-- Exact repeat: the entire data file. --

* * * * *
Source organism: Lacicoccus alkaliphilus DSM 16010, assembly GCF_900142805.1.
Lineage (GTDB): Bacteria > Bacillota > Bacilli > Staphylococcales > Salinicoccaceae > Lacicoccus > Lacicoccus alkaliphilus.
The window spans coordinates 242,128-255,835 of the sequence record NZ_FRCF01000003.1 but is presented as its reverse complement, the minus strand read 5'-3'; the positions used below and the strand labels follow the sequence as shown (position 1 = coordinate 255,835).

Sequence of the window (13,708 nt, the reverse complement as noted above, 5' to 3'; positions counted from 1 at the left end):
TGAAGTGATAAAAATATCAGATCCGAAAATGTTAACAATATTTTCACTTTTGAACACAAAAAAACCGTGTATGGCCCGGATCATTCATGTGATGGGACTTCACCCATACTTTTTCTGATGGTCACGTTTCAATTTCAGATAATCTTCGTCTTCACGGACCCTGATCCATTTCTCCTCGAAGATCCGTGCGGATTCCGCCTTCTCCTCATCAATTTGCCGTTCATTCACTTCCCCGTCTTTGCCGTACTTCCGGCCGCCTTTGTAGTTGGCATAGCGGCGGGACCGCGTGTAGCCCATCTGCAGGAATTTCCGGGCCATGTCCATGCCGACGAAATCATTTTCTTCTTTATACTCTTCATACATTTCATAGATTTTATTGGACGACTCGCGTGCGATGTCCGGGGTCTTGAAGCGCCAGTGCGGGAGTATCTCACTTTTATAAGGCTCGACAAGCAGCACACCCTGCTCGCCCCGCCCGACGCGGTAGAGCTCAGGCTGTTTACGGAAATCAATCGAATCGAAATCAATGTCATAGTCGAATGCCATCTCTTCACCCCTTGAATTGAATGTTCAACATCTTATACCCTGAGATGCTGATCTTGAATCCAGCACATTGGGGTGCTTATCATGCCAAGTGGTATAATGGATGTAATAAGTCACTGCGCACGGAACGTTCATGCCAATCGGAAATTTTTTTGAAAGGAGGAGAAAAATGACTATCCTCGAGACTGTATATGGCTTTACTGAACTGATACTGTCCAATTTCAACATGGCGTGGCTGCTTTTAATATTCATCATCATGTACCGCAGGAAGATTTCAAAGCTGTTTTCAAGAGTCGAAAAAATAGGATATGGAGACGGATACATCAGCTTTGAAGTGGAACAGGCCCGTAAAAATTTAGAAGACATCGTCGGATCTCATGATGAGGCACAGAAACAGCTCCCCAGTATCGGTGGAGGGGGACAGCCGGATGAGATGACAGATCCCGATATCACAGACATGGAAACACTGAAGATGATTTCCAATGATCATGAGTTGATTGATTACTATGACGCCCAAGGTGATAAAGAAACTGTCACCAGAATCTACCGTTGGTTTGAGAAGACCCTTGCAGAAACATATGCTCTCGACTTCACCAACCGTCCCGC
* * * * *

Source organism: Lacicoccus alkaliphilus DSM 16010, assembly GCF_900142805.1.
Lineage (GTDB): Bacteria > Bacillota > Bacilli > Staphylococcales > Salinicoccaceae > Lacicoccus > Lacicoccus alkaliphilus.
The window spans coordinates 242,128-255,835 of the sequence record NZ_FRCF01000003.1 but is presented as its reverse complement, the minus strand read 5'-3'; the positions used below and the strand labels follow the sequence as shown (position 1 = coordinate 255,835).

Sequence of the window (13,708 nt, the reverse complement as noted above, 5' to 3'; positions counted from 1 at the left end):
TGAAGTGATAAAAATATCAGATCCGAAAATGTTAACAATATTTTCACTTTTGAACACAAAAAAACCGTGTATGGCCCGGATCATTCATGTGATGGGACTTCACCCATACTTTTTCTGATGGTCACGTTTCAATTTCAGATAATCTTCGTCTTCACGGACCCTGATCCATTTCTCCTCGAAGATCCGTGCGGATTCCGCCTTCTCCTCATCAATTTGCCGTTCATTCACTTCCCCGTCTTTGCCGTACTTCCGGCCGCCTTTGTAGTTGGCATAGCGGCGGGACCGCGTGTAGCCCATCTGCAGGAATTTCCGGGCCATGTCCATGCCGACGAAATCATTTTCTTCTTTATACTCTTCATACATTTCATAGATTTTATTGGACGACTCGCGTGCGATGTCCGGGGTCTTGAAGCGCCAGTGCGGGAGTATCTCACTTTTATAAGGCTCGACAAGCAGCACACCCTGCTCGCCCCGCCCGACGCGGTAGAGCTCAGGCTGTTTACGGAAATCAATCGAATCGAAATCAATGTCATAGTCGAATGCCATCTCTTCACCCCTTGAATTGAATGTTCAACATCTTATACCCTGAGATGCTGATCTTGAATCCAGCACATTGGGGTGCTTATCATGCCAAGTGGTATAATGGATGTAATAAGTCACTGCGCACGGAACGTTCATGCCAATCGGAAATTTTTTTGAAAGGAGGAGAAAAATGACTATCCTCGAGACTGTATATGGCTTTACTGAACTGATACTGTCCAATTTCAACATGGCGTGGCTGCTTTTAATATTCATCATCATGTACCGCAGGAAGATTTCAAAGCTGTTTTCAAGAGTCGAAAAAATAGGATATGGAGACGGATACATCAGCTTTGAAGTGGAACAGGCCCGTAAAAATTTAGAAGACATCGTCGGATCTCATGATGAGGCACAGAAACAGCTCCCCAGTATCGGTGGAGGGGGACAGCCGGATGAGATGACAGATCCCGATATCACAGACATGGAAACACTGAAGATGATTTCCAATGATCATGAGTTGATTGATTACTATGACGCCCAAGGTGATAAAGAAACTGTCACCAGAATCTACCGTTGGTTTGAGAAGACCCTTGCAGAAACATATGCTCTCGACTTCACCAACCGTCCCGC